Shifts in the Indian Labour Market (an ongoing series)

There has been much debate and discussion about the deep shifts that have happened in India’s labour market these last couple of decades. As workers leave agriculture, or newer and younger entrants into the workforce look for non-agricultural work, the key issue is the ability of sectors outside agriculture to absorb the influx.To the extent they cannot, workers are forced into the ‘informal’ sector – largely low-paying, small scale jobs with little security and no benefits, in industries such as retail trade (running or working in, shops) for instance.

It should be pointed out here that 2011-12 has turned out to be a historic year for the Indian economy. It’s the first time that workers in agriculture were less than 50% of the workforce.

It used to be that the biggest employer outside agriculture was the manufacturing sector*, and that is still the case. In addition, sectors such as trade and transport were a big absorber so to speak, of informal labour. But arguably the other big story in the last decade has been the emergence of one other sector as a huge repository of labour outside agriculture and that’s construction.

The chart below shows the extent to which construction is displacing other sectors as an employer outside agriculture – among the biggest employers, it was the only one between 2004-05 and 2011-2012 to increase its share of the non-agricultural workforce. It’s now second only to manufacturing, but has rapidly narrowed the gap.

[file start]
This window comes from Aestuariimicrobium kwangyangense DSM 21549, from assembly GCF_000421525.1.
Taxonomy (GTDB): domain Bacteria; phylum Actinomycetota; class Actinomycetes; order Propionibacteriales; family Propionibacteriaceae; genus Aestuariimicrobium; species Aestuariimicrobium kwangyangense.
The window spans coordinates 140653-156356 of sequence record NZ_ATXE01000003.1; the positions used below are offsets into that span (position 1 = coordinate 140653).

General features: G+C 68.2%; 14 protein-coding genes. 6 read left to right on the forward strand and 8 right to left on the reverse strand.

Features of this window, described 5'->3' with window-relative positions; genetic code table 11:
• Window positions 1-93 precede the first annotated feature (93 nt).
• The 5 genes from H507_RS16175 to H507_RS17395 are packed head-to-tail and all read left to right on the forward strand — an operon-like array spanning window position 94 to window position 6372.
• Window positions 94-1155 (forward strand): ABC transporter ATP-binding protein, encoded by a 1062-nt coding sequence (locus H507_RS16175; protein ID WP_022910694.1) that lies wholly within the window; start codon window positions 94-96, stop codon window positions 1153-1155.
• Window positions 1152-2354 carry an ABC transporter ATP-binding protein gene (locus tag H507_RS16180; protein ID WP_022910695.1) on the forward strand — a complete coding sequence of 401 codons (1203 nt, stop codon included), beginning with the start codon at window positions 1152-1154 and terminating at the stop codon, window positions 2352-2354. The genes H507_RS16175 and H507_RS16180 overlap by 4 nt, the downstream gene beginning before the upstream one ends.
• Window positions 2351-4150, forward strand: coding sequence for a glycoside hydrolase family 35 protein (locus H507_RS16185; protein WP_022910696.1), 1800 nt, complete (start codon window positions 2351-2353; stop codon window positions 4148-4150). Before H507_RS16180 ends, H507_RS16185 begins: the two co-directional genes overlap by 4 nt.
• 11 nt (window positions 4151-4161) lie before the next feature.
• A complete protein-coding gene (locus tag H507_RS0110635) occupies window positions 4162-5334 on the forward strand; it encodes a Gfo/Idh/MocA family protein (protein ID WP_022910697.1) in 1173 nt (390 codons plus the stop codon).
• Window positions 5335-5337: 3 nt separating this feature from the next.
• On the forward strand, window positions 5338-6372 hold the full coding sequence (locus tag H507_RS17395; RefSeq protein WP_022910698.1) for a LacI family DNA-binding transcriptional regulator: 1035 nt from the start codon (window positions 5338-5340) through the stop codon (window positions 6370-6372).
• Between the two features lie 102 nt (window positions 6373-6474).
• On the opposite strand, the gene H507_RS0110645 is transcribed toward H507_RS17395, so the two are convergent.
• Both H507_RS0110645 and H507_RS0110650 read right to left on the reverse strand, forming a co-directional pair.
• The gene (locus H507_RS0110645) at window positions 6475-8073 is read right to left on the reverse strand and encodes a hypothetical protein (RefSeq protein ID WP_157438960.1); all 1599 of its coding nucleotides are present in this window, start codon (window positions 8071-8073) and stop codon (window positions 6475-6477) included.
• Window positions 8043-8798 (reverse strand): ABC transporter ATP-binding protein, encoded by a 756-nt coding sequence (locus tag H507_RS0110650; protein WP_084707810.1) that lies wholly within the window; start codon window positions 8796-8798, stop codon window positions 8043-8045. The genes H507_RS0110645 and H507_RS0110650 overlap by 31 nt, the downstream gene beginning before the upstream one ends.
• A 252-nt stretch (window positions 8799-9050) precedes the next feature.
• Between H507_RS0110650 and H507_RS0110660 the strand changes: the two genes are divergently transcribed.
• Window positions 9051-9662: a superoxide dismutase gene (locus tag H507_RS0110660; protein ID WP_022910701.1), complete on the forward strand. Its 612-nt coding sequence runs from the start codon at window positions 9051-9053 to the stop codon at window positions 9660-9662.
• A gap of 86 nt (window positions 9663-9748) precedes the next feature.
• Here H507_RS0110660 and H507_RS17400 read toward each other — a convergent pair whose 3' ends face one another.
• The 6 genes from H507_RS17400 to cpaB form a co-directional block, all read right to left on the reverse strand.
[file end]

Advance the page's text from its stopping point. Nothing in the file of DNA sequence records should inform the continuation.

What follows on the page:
The emergence of the construction industry as a major employer is not just one of degree but of kind.

The chart below is an interactive one which shows the breakdown of the workforce by gender, region (rural or urban), and conditions of work – whether a worker is salaried and whether he or she has any kind of social security (provident funds, pension, maternity benefits etc). The flowing vertical lines show how each of those ‘dimensions’ (gender, industry etc) are linked together. By hovering over each of the lines, you can figure out for instance, what number of rural males are employed in construction as casual labour. You can vertically reorder the dimensions to change the flow. For instance, hovering over ‘industry’ changes the mouse to a vertical arrow which you can drag up or down. You can open the chart in its own page by clicking here.

The striking characteristic about the construction industry here is its big reliance on casual labour as opposed to the other categories of employment (‘self employment’ and ‘salaried’). A larger chunk of those employed in construction also tend to be those with no social security, even more so than manufacturing.

To be sure, the overall NSS data shows an increase in the proportion of the salaried workforce as compared to other categories between 2005 and 2012. Whether that pattern continues in the future, will partly depend on whether (a) construction continues to expand at the pace it has done so in the last decade and (b) whether conditions of employment in that sector become more or less ‘informal’.


*However, if all the services industry groups (trade, transport etc) are considered as one group, like manufacturing, then services is the biggest employer

‘NR’ under the social security dimension indicates data not available or not reported. Data on social security is only compiled for salaried employees or casual labour, not for the self-employed

All data based on the National Sample Surveys  for 2011-12 and 2004-05. The numbers are estimates by NSS of total populations in each categories. The employment criteria used here is the ‘usual status (ps+ss)’ one

For a big picture look at employment trends these last couple of decades, this paper in the EPW is a good reference

First chart made using R/ggplot2. Second chart uses d3 with Jason Davies’ parsets plugin

August 31, 2014

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